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The Source of Pre-Echo
Q. I recently added some high-quality prerecorded cassettes to my collection. Although I am pleased with their overall performance, I detect some pre-echo before some of the se lections. If these tapes are dubbed directly from the master tape, as claimed, how does one explain this?
-Mark Metzger, Woodstock, N.Y.
A. The pre-echo you hear-a form of print-through-may have been on the master tapes, or it may have been picked up by your tapes after they were dubbed from the masters.
Print-through is more likely to occur when a tape is recorded at a high level and is more severe when a recorded tape is stored under conditions of high temperature or subjected to a slight magnetic field. Most of it occurs during the first few days of storage. To some extent, print-through can be reduced by putting the tape through fast wind and rewind just prior to playback.
Pre-echo occurs when the tape is stored head out-that is, with the be ginning of the tape at the outside of the reel. Post-echo occurs when the tape is stored tail out, with the end of the tape at the outside. Because post-echo is generally less offensive than pre-echo, professional master tapes (which are recorded only in one direction) are usually stored tail out. This technique won't help much with home tapes, which are recorded in both directions; no matter how they're stored, print-through will show up as pre-echo in one direction of play and post-echo in the other. If the print-through on your tapes occurred after they were dubbed, they will exhibit this phenomenon; if the print-through takes the form of pre-echo for both tape directions, then the master tape was probably at fault.
Home Taping for the Car
Q. I have a compact system (including AM/FM receiver, cassette deck, eight-track deck, and turntable). I use it to record cassettes for playback in my automobile. What is the best brand and type of tape to use?
-Arthur Goldklang, Wantagh, N.Y.
A. My guess is that the cassette deck in your compact system is intended for ferric-oxide (Type I, normal-bias) tape, inasmuch as you do not mention its having a switch that adjusts equalization and bias for different types of tape. However, if it does have such a switch, you may get good results with either Type I or II (chromium dioxide or ferri-cobalt, high-bias). Try both types and judge with your own ears which gives better results. If you hear no significant difference, you might as well use whichever type costs less.
In playback on your car's deck, the equalization switch should ordinarily be set to 120 µS for ferric-oxide tape and to 70 uS for any other types. How ever, there is no harm in experimenting with "wrong" settings, which some times provide more pleasure to the ear.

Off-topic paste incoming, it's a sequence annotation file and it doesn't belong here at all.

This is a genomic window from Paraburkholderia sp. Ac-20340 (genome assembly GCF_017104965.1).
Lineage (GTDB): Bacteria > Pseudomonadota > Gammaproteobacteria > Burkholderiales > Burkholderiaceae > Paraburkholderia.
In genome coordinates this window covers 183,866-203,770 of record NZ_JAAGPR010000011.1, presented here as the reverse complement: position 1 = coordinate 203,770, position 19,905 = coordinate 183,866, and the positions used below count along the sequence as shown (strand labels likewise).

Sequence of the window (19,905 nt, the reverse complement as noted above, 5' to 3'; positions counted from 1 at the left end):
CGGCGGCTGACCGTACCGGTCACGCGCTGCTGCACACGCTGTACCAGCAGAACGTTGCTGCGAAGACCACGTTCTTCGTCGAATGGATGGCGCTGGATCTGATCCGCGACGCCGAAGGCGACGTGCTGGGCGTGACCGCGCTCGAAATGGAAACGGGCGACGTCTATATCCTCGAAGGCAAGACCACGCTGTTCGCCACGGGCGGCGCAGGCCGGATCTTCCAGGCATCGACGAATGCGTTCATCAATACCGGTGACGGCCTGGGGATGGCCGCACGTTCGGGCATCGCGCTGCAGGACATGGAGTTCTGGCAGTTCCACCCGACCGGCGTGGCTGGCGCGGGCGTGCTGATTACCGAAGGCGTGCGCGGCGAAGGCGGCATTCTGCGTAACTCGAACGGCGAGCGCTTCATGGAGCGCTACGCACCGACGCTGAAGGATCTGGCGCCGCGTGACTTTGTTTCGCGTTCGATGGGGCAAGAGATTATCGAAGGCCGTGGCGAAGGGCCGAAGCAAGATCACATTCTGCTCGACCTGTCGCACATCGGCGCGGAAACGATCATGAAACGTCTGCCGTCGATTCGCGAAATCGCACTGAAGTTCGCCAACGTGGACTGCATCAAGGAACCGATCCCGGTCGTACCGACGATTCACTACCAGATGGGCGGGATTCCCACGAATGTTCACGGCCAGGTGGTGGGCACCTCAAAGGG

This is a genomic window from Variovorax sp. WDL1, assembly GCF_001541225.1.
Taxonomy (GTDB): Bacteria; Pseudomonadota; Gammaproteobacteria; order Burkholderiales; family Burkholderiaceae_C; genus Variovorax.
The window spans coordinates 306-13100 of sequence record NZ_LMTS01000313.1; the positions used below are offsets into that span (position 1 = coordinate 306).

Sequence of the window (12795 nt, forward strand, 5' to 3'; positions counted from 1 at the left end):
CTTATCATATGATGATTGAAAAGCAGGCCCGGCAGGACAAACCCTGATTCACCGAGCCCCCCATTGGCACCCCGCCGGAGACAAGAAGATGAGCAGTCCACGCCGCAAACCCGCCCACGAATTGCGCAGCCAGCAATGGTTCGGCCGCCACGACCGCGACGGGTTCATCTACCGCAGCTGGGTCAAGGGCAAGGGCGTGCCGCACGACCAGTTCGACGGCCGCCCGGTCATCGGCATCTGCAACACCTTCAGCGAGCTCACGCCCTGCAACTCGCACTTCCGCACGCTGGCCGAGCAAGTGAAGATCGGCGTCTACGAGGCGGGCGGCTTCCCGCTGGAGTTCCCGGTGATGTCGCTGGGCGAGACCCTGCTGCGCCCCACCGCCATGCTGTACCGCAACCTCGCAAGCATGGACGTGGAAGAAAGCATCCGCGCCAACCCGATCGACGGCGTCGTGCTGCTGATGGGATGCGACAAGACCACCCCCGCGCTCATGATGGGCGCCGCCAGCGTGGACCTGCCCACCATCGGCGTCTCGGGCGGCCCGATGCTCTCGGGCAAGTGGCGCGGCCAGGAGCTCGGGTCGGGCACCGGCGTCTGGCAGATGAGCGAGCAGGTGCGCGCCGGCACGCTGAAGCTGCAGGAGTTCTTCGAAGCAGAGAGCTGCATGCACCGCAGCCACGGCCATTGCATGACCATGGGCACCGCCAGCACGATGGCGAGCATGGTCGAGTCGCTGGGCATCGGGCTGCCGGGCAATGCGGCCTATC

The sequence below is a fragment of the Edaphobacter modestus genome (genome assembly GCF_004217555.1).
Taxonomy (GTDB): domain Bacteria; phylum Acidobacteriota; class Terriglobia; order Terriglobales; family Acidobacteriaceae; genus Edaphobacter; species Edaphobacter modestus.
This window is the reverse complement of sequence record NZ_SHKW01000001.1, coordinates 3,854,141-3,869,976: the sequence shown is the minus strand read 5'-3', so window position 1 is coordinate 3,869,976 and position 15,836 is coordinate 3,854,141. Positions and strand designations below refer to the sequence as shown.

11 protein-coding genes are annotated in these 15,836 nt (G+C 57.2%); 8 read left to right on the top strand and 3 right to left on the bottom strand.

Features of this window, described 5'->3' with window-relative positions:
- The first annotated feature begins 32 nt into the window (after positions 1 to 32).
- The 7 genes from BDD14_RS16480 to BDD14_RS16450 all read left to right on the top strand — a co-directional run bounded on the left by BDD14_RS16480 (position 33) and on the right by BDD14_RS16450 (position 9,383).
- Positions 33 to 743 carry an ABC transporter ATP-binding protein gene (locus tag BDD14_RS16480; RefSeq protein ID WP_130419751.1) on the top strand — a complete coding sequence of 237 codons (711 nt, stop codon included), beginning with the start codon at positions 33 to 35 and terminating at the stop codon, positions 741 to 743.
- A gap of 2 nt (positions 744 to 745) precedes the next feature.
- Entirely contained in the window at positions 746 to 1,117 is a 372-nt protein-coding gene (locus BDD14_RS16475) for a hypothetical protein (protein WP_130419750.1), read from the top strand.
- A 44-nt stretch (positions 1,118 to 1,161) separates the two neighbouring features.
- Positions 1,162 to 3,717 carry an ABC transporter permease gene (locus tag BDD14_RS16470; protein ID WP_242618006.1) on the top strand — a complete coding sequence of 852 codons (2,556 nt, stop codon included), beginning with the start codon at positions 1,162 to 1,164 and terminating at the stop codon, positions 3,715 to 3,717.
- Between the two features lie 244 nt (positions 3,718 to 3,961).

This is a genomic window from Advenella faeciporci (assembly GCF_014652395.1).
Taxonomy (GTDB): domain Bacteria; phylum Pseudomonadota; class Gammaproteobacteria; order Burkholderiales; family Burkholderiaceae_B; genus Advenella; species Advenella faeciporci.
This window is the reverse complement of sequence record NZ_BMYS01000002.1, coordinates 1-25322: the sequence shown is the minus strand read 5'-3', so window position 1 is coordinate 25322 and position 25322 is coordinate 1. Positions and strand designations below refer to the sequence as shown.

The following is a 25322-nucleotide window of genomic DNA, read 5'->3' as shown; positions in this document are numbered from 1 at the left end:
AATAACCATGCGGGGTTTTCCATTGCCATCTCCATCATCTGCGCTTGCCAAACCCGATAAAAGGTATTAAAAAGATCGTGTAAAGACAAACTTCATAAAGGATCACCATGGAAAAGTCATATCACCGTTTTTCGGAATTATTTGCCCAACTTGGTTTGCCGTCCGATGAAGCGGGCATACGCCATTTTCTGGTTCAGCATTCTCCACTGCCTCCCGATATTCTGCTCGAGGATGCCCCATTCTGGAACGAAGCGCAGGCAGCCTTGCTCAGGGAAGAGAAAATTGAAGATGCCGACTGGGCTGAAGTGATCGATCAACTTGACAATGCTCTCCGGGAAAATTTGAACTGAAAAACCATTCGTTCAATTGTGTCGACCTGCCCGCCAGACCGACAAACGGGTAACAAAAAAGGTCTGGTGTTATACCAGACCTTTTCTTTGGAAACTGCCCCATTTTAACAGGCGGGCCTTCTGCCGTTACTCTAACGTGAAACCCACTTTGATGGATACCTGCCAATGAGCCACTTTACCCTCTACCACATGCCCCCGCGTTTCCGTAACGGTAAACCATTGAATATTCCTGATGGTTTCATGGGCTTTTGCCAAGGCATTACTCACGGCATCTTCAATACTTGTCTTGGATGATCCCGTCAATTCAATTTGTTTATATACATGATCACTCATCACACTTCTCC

Of course, you should limit your choice of tape to brands of good reputation. The policy of Audio prohibits me from recommending specific brands.
Clarifying Noise Reduction
Q. Why would one want to use Dolby or dbx NR when recording Compact Discs onto tape? I realize that these NR systems help eliminate noise that occurs while taping a phono re cord, but are they still necessary when recording a nearly noiseless CD?
-Paul C. Lessard, Davis, Calif.
A. An NR system such as Dolby or dbx reduces noise produced by the tape recording and playback system.
It cannot reduce noise already present in the signal source that is fed to the tape deck. Basically, the Dolby and dbx NR systems compress all or part of the signal in recording and expand it in playback. The downward expansion in playback not only reduces the signal level but also the noise produced by the tape system.
Tape system noise is produced by the record and playback amplifiers, by distortion in the oscillator waveform used for recording bias and erasure, by irregularities in the motion of the tape across the heads, and by irregularities in the tape's magnetic coating.
A good cassette deck can typically achieve a signal-to-noise ratio of about 50 to 60 dB without NR. With Dolby B it typically achieves 60 to 70 dB; with Dolby C, from 70 to 80 dB, and with dbx, 80 dB or more. Hence NR is important in preserving CDs' dynamic range and S/N when taping from them.
However, inasmuch as the dynamic range of music seldom exceeds 70 dB and is often substantially less, any NR system which ensures an S/N of 70 dB may be considered quite effective.
Dubbing and Decoding